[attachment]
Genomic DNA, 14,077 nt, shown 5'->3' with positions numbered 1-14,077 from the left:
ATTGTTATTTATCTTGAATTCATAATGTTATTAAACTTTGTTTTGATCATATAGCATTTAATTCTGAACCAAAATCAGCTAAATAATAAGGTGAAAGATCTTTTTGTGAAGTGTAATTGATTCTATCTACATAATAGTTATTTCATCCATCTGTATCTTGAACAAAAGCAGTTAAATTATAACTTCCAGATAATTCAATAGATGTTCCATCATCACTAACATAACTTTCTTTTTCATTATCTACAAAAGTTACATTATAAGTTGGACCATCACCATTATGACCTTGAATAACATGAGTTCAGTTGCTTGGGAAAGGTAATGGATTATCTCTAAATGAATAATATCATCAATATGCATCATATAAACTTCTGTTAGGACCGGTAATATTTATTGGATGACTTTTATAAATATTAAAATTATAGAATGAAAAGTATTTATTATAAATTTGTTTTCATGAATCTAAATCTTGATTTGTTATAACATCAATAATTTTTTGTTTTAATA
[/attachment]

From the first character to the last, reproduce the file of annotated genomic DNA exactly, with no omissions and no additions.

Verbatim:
Genomic DNA, 14,077 nt, shown 5'->3' with positions numbered 1-14,077 from the left:
ATTGTTATTTATCTTGAATTCATAATGTTATTAAACTTTGTTTTGATCATATAGCATTTAATTCTGAACCAAAATCAGCTAAATAATAAGGTGAAAGATCTTTTTGTGAAGTGTAATTGATTCTATCTACATAATAGTTATTTCATCCATCTGTATCTTGAACAAAAGCAGTTAAATTATAACTTCCAGATAATTCAATAGATGTTCCATCATCACTAACATAACTTTCTTTTTCATTATCTACAAAAGTTACATTATAAGTTGGACCATCACCATTATGACCTTGAATAACATGAGTTCAGTTGCTTGGGAAAGGTAATGGATTATCTCTAAATGAATAATATCATCAATATGCATCATATAAACTTCTGTTAGGACCGGTAATATTTATTGGATGACTTTTATAAATATTAAAATTATAGAATGAAAAGTATTTATTATAAATTTGTTTTCATGAATCTAAATCTTGATTTGTTATAACATCAATAATTTTTTGTTTTAATA